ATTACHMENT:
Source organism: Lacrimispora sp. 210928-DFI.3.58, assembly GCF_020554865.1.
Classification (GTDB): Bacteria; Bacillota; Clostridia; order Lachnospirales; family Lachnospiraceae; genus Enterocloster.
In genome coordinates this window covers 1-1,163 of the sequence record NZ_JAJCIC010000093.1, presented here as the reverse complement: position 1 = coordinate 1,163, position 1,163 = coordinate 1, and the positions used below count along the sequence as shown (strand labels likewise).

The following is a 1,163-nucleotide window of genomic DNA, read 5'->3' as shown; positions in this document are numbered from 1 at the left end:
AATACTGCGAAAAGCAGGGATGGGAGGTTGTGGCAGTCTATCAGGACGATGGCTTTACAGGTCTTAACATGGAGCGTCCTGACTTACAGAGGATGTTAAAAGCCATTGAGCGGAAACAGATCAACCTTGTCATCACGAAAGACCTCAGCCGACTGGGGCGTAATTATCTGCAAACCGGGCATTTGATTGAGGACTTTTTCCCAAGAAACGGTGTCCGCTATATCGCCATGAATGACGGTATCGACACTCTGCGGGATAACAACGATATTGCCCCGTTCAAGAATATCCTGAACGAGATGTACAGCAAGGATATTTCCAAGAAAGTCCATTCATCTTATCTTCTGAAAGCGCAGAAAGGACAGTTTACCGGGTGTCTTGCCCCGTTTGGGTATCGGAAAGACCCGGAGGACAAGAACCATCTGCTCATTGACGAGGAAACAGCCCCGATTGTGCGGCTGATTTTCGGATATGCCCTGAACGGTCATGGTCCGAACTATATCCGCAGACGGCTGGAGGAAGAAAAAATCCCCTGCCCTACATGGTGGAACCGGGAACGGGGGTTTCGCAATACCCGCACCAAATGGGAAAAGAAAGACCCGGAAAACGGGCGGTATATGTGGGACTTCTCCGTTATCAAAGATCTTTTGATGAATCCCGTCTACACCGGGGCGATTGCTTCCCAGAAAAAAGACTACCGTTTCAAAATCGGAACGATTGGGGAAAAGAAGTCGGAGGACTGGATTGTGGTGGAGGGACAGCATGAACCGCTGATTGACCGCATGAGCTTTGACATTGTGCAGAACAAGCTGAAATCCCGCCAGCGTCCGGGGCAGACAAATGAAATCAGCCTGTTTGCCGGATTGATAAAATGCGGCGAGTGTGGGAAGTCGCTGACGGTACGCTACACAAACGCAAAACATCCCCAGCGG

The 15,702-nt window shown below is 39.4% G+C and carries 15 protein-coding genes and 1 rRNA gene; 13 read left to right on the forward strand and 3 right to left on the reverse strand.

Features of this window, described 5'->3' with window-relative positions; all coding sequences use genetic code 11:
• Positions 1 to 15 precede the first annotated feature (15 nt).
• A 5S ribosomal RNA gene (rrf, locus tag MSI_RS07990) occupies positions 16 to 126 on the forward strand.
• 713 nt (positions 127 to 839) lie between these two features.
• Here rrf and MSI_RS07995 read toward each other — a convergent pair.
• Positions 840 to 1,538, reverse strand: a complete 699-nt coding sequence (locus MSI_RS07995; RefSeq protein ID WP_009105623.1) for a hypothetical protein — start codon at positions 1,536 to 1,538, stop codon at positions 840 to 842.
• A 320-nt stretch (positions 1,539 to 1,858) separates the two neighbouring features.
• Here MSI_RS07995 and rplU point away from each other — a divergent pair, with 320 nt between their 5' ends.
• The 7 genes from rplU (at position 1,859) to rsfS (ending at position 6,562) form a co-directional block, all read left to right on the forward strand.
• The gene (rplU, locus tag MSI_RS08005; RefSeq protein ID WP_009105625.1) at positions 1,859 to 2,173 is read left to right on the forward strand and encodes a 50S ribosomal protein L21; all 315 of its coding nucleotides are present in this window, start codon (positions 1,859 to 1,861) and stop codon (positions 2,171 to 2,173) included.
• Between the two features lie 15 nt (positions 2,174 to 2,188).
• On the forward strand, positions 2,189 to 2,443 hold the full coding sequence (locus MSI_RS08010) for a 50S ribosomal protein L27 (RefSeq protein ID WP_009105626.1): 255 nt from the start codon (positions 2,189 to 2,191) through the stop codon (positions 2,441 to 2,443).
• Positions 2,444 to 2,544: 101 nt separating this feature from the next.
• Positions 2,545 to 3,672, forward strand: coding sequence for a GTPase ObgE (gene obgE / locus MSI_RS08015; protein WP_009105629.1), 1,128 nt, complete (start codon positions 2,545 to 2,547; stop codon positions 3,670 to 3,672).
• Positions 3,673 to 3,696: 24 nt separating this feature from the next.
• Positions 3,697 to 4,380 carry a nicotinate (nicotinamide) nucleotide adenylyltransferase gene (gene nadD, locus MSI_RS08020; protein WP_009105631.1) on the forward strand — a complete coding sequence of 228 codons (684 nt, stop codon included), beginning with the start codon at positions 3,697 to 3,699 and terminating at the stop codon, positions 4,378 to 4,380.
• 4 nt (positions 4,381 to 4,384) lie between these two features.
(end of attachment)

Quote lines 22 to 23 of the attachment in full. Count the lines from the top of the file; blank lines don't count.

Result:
• Positions 3,697 to 4,380 carry a nicotinate (nicotinamide) nucleotide adenylyltransferase gene (gene nadD, locus MSI_RS08020; protein WP_009105631.1) on the forward strand — a complete coding sequence of 228 codons (684 nt, stop codon included), beginning with the start codon at positions 3,697 to 3,699 and terminating at the stop codon, positions 4,378 to 4,380.
• 4 nt (positions 4,381 to 4,384) lie between these two features.